Exposure to Catnip, Nepeta cataria, elicits oestrous-like behaviour in 50-70% of cats and is mediated through the main olfactory system. The ‘catnip response’ consists of four behavioural elements:

  • sniffing the catnip
  • licking and/or chewing it, often holding the catnip with the forepaws in order to manipulate it in this way
  • chin- and cheek-rubbing
  • head over rolling and body rubbing

Despite being a genetically determined response, it has previously been reported that a number of factors, both environmental (e.g. sounds and routines of the habitat) and psychological (e.g. adjustment to the habitat) qualitatively influence the catnip response (Tucker & Tucker, 1988). The response may first be seen in kittens as young as 6 weeks but the response is not fully developed until 3 months of age (Todd, 1962).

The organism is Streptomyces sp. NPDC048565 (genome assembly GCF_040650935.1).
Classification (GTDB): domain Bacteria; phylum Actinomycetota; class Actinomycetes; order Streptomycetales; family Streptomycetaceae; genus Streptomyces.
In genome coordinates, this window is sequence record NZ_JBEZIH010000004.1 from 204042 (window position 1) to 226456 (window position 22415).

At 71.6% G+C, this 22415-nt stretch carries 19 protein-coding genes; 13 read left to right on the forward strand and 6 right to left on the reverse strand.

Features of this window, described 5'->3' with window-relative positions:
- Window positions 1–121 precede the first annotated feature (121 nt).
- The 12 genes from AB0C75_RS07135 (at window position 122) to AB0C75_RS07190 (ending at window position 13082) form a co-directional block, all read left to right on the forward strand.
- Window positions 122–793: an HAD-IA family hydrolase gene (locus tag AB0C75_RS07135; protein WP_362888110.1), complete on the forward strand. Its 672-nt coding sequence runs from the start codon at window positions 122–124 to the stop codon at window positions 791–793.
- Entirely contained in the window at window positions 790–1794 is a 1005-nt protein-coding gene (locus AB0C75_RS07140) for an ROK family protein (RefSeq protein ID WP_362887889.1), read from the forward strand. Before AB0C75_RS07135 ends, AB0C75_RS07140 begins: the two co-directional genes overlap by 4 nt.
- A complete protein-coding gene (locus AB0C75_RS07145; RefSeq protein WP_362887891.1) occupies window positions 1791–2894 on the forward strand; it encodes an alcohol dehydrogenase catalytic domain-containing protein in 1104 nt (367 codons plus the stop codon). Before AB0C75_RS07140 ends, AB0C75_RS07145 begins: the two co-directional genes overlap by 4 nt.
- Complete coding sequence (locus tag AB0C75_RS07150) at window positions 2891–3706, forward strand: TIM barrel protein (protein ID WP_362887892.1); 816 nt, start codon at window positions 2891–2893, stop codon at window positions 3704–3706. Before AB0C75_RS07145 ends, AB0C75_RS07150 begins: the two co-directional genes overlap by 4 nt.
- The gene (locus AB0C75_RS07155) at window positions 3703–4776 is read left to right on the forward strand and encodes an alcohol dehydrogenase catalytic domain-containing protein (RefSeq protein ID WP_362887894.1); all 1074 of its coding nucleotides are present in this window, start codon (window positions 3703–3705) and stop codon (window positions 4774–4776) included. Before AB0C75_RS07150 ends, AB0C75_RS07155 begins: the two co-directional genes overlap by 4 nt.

Other behaviours often associated with the catnip response sequence include increased animation and play, including leaping into the air, head shaking, digging, pawing, scratching, grooming, and excessive salivation. Although none of these individual behaviours are exclusive to the catnip response, their combination in the mentioned sequence is unique to the catnip response (Hatch, 1972; Tucker & Tucker, 1988), which can last up to 15 minutes with a refractory period of about an hour.

Other plants that may elicit a similar response include Valerian, Valeriana officinalisI, Actinidia, and Olive wood.

 
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